ABPM vs. office blood pressure to define blood pressure control in treated hypertensive paediatric renal transplant recipients

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Abstract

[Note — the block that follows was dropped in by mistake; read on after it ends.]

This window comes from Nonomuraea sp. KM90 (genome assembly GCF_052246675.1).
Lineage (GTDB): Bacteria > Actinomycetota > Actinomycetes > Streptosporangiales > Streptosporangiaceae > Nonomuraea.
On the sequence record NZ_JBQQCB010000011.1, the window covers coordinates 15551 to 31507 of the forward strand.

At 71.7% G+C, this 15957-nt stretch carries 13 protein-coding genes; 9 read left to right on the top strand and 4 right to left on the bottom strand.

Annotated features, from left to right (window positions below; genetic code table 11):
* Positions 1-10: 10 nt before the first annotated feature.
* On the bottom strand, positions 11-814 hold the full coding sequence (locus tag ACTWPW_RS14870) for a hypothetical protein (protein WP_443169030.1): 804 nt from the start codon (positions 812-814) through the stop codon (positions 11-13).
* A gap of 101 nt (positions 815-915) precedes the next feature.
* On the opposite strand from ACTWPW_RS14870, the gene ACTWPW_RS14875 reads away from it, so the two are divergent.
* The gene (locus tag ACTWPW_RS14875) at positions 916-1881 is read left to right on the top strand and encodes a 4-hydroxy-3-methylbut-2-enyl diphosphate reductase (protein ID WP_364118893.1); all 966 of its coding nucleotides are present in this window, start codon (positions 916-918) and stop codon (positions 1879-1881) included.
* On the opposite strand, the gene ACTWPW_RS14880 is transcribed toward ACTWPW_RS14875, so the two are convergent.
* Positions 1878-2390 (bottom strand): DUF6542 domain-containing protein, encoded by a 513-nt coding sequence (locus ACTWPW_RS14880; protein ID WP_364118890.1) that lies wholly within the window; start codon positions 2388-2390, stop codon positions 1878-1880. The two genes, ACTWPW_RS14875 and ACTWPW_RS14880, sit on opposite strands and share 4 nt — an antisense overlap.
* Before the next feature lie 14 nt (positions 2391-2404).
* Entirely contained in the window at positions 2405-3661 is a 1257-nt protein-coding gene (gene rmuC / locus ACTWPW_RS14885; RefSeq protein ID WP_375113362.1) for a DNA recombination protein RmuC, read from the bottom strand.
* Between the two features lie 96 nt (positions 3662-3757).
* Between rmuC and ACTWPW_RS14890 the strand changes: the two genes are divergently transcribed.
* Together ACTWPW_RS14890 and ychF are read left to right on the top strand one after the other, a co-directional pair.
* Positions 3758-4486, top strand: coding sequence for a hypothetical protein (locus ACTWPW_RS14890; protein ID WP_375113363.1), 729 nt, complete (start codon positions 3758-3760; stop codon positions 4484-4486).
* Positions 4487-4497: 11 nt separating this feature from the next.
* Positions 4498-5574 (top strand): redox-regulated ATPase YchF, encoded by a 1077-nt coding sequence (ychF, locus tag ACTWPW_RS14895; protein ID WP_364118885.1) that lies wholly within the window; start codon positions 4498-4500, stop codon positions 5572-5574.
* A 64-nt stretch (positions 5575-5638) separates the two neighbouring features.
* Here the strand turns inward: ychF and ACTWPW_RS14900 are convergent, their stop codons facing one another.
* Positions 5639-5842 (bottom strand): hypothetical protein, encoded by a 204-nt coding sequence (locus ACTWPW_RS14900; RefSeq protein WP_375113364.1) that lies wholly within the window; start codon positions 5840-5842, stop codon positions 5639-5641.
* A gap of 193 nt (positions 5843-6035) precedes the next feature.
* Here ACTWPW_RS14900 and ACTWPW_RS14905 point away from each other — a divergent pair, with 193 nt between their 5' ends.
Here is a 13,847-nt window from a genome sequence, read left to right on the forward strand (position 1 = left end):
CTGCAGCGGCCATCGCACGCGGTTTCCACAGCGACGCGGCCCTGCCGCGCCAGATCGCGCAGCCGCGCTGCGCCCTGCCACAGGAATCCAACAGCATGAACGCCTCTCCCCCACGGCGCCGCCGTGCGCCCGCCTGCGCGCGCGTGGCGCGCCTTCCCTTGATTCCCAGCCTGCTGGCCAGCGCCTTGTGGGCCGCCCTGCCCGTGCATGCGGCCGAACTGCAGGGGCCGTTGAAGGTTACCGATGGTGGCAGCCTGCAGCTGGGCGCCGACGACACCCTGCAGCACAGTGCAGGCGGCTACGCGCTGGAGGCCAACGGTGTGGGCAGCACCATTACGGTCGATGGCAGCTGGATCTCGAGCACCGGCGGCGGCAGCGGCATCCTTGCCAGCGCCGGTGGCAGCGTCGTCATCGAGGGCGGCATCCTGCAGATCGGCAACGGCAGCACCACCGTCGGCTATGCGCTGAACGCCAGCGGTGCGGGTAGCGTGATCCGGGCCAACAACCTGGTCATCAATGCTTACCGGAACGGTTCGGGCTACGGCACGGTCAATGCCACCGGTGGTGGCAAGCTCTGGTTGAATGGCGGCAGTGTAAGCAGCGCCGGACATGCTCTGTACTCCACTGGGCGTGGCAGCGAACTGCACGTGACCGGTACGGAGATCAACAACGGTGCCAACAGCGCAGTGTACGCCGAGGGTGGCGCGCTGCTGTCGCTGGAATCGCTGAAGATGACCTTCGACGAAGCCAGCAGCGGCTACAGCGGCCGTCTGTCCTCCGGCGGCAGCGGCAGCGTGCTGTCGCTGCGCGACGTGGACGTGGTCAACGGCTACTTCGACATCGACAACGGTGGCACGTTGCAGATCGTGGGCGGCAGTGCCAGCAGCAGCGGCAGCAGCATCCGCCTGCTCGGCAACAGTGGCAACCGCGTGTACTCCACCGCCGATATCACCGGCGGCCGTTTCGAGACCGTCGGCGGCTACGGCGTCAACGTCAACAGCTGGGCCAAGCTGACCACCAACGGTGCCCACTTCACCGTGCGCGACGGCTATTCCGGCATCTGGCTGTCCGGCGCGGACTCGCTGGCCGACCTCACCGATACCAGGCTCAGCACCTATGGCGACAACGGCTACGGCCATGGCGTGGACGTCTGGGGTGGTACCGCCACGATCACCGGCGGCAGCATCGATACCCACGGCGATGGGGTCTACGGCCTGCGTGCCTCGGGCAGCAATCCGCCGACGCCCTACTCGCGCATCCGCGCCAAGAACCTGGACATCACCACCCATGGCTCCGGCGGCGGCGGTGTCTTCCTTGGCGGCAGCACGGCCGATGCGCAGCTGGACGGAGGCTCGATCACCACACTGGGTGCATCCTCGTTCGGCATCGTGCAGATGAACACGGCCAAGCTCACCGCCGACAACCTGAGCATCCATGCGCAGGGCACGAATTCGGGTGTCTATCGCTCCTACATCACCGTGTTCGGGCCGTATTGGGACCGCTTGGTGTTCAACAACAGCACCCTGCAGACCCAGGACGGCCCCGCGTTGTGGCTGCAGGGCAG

While 24-h ambulatory blood pressure monitoring (ABPM) is an established tool for monitoring antihypertensive therapy in adults, data in children are scarce. We retrospectively analysed whether office blood pressure (BP) is reliable for the diagnosis of BP control in 26 treated hypertensive paediatric renal transplants. Controlled office BP was defined as the mean of three replicate systolic and diastolic BP recordings less than or equal to the 95th age-, sex- and height-matched percentile on the three-outpatient visits closest to ABPM. Controlled ABPM was defined as systolic and diastolic daytime BP ≤95th distribution adjusted height- and sex-related percentile of the adapted ABPM reference. Eight recipients (30%) with controlled office BP were in fact categorized as having non-controlled BP by ABPM criteria. Overall, when office BP and ABPM were compared using the Bland and Altman method, the 95% limits of agreement between office and daytime values ranged from −12.6 to 34.1 mmHg for systolic and −23.9 to 31.7 mmHg for diastolic BP, and the mean difference was 10.7 and 3.9 mmHg respectively. Office readings miss a substantial number of recipients who are hypertensive by ABPM criteria. Undertreatment of hypertension could be avoided if ABPM is applied as an adjunct to office readings.

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